yah its not very english friendly at least the menu isnt, we spoke to them in chinese so i'm not sure how good or not good their actual english is

    2. Run, don’t walk to Main Street Imperial. Far and away better than Gu Shine. Clearly there are some Chinese Jews here who have learned Yiddish to boot!

      Go for a Putz. Any Putz will do. There are four Putz on the menu. Two have been translated into English - Putz Shredded Beef and Putz Bitter Melon - and for some reason these two have not:

      布子清蒸魚 (Bi4 Zi3 Qing1 Zheng1 Yu2) Fish Steamed in Broth and Putz and
      布子雞 (Bi4 Zi3 Ji1) Putz Chicken.

      布子 (Bi4 Zi) or Putz is Corda dichotoma or Rag Seed from where else, the Rag Tree found in Taiwan, Tibet and India. I jumped right in with Putz Bitter Melon. Although the Chef said they were fresh Putz and I am sure they were pickled. No worries.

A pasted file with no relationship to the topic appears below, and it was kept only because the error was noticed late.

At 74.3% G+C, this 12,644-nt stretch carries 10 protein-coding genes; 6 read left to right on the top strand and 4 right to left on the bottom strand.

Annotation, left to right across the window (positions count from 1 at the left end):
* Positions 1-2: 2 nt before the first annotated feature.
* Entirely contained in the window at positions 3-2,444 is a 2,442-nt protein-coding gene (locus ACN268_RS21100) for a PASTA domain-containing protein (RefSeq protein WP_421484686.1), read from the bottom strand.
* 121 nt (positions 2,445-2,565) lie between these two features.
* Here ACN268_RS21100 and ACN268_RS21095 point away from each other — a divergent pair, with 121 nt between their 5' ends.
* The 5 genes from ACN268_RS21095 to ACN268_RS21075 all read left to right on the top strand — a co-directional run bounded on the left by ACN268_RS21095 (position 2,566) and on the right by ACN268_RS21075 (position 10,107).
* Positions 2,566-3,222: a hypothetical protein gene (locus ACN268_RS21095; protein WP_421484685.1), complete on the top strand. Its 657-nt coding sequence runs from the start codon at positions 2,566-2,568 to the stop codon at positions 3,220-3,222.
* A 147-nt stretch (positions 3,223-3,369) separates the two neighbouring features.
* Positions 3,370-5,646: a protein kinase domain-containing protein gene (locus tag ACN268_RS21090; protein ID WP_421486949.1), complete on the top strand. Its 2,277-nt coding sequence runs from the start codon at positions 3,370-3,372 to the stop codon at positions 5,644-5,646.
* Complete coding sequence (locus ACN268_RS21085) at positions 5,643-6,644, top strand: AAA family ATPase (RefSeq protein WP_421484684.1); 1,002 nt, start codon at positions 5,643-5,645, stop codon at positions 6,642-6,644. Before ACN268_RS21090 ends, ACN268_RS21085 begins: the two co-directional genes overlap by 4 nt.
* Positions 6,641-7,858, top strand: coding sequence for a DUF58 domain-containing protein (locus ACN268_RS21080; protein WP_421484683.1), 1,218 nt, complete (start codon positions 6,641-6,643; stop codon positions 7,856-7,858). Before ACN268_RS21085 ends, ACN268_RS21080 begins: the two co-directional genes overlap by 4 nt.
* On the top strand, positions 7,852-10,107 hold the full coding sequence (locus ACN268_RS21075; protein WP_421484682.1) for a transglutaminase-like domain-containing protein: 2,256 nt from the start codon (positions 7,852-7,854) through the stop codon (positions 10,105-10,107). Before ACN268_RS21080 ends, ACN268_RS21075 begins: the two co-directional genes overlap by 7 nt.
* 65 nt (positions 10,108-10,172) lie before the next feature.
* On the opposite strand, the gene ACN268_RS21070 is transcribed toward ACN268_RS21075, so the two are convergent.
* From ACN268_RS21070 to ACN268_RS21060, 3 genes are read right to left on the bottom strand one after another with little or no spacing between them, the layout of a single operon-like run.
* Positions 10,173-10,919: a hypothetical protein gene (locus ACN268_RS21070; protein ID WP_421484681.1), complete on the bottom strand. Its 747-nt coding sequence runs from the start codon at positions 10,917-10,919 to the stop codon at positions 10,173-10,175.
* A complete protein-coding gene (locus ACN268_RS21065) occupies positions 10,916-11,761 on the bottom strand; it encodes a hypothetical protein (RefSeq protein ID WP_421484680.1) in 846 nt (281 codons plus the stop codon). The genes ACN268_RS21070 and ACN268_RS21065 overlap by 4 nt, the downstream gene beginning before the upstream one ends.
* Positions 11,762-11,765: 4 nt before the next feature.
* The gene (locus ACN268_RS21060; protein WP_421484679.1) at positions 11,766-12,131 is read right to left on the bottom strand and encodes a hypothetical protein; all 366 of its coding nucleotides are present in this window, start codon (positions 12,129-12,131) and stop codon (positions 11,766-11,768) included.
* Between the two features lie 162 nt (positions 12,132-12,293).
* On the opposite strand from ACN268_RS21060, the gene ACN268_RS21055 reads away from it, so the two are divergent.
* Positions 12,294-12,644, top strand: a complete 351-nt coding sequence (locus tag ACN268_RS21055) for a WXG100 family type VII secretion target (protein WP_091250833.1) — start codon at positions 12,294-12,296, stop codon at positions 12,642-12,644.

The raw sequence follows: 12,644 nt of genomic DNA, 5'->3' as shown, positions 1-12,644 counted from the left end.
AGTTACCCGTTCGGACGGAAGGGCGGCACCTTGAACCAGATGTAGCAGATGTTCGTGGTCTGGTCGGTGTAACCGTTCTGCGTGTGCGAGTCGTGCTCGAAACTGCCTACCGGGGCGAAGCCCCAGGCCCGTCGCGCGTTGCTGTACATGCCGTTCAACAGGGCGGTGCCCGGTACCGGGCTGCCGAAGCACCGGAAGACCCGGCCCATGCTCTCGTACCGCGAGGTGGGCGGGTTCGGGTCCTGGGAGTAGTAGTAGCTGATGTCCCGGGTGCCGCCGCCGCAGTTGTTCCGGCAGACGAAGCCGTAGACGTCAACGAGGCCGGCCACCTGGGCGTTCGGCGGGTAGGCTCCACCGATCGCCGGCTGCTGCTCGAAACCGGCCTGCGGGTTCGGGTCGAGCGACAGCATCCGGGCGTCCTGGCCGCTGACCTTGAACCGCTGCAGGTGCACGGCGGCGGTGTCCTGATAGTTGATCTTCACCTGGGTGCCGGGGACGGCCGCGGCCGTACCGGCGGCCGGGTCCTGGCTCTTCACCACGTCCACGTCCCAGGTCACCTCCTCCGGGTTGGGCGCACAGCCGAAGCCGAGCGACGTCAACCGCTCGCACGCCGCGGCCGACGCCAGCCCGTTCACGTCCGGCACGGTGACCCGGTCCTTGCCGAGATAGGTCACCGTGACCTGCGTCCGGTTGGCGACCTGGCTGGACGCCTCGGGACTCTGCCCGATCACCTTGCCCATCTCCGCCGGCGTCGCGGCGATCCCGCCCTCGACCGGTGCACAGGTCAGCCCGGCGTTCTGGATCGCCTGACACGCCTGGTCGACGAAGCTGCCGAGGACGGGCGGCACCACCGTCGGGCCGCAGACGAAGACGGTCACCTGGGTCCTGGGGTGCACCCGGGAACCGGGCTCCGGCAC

Order Three Cup something! I had the Three Cup Bean Curd. Deliciously fried tofu with ginger and basil and the secret three-cup sauce of soy sauce, rice wine and sesame oil. Also available in Three Cup Chicken or Three Cup Squid.

      Oyster Omelet – much better version here than at Gu Shine. Will remind you of any Taipei night market.

      Lu Rou Fan or Minced Pork on Rice with tender bits of Pork Belly.

      Clams with Black Bean Sauce and Sautéed Chinese Cabbage (高麗菜 Gao1 Li4 Cai4) were two other very satisfying winners. Delivered to everyone’s table mid-feast was a plate of Sliced Pig Heart with shaved pieces of Bitter Melon, on the house!

      It is only a 15-minute walk from Main Street and Roosevelt or 5-minute bus ride on the Q44 Express bus available on Main Street opposite the Queens Public Library. Go early though before the masses arrive.